The grid-wide segment led the way with 5,109 MWh of new installations in the second quarter, surpassing the old record set in the fourth quarter of 2021 by 5 percent.
The grid-scale segment grew 172 percent quarter-on-quarter, according to the US Energy Storage Monitor report in the latest edition of the Wood Mackenzie and American Clean Power Association (ACP) report. California led the way with a 49 percent market share.
“The energy storage market has had a record year as utilities and large energy users increasingly turn to energy storage to improve the grid and increase reliability,” said John Hensley, vice president of research and analysis at ACP. “Despite supply chain challenges and interoperable delays, the market is set to nearly double annual installations. The market will also grow rapidly in the coming years.’
Wood Mackenzie predicts that grid-scale segmentation will be a key driver of the energy market. During 2023-2027, the market segment will account for 83 percent of total installations, with a capacity of 55 GW.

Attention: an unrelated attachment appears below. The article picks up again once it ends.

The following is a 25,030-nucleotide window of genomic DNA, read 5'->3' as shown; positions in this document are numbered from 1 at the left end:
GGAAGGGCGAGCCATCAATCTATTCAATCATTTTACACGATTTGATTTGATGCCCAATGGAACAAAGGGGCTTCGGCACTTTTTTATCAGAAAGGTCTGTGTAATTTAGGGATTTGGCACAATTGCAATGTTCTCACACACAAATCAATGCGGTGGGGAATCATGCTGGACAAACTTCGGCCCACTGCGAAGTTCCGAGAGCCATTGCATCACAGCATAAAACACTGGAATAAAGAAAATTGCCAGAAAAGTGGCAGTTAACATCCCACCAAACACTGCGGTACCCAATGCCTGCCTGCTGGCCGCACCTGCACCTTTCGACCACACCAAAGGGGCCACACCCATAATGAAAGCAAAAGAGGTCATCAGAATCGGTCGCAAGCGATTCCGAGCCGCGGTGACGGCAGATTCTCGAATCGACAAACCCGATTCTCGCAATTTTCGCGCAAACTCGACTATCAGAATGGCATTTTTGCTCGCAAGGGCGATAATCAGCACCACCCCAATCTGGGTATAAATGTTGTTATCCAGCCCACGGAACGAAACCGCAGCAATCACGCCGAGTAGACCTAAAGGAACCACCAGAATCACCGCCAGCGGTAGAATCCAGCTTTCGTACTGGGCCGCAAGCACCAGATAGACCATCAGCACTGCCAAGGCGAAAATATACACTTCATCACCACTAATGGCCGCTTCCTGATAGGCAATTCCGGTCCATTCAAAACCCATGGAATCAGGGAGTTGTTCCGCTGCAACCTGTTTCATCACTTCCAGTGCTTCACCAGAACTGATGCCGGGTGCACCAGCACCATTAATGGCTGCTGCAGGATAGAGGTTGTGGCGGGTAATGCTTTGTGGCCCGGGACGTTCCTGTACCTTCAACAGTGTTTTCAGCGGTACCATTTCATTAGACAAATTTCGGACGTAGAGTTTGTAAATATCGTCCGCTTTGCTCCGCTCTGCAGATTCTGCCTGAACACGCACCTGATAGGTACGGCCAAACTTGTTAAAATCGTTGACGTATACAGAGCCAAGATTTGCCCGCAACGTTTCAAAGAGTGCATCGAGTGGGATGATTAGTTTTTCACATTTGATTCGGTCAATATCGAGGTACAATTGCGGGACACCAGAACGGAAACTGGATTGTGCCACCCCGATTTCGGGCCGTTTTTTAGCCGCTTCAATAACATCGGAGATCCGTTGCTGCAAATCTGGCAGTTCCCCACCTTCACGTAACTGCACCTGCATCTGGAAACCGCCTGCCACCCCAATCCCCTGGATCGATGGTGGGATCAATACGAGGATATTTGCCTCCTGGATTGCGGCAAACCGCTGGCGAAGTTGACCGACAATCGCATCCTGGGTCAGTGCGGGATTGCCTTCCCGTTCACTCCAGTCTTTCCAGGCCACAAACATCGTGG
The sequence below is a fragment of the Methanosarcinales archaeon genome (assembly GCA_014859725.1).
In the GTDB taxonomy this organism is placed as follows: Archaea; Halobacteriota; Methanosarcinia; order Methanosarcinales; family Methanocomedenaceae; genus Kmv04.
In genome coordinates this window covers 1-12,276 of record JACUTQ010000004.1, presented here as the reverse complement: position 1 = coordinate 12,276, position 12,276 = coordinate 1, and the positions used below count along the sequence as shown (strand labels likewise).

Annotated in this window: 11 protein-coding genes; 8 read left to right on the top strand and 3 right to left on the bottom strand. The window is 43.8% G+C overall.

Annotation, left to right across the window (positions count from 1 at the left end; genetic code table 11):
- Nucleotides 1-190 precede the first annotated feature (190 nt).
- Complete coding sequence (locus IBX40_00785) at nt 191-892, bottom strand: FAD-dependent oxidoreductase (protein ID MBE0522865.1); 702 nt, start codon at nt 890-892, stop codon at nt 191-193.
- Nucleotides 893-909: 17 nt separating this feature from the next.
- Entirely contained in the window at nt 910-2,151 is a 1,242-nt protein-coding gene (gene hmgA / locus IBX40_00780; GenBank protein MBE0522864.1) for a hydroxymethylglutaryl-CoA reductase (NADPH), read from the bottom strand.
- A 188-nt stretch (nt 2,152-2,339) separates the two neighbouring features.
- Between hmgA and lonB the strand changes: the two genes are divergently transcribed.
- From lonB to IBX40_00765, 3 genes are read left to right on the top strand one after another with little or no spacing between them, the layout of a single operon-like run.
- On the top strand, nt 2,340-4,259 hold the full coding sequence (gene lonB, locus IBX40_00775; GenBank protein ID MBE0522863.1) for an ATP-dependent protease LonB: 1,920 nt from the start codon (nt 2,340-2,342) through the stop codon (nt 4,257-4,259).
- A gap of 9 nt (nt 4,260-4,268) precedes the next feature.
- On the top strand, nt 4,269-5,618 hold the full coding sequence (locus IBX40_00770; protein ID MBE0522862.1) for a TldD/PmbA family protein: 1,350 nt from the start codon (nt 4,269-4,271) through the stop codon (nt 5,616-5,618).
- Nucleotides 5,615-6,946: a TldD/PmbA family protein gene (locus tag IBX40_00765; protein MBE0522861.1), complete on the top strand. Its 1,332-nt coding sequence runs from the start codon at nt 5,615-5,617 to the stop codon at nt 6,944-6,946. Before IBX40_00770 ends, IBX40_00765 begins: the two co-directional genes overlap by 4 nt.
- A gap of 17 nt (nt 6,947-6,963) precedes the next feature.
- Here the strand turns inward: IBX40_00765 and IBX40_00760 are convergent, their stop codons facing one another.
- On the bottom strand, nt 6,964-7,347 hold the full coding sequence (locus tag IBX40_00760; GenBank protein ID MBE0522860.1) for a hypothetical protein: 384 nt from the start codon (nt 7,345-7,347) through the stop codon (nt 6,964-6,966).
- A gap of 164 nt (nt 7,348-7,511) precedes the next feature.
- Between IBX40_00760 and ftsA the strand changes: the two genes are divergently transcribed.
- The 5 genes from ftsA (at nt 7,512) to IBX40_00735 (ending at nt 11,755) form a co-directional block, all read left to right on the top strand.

“We saw a big rebound in the second quarter,” said Vanessa Witte, senior analyst at Wood Mackenzie’s energy storage group. “Several projects that were postponed in previous quarters, mostly due to supply chain issues, were able to complete last quarter. But with more than 2 GW of projects deferred, the expected pipeline was not fully realized.
Community, commercial and industrial (CCI) energy storage systems accounted for 107 MWh in the second quarter, and home batteries accounted for 381.2 MWh.
Witte concludes: ‘In our 5-year outlook, we still predict strong growth for the residential segment with a total capacity of 8.0 GW in 2027. However, the CCI segment is lagging behind growth projections and we have 5-year growth. The forecast is for a 28 percent decline to 3 GW.
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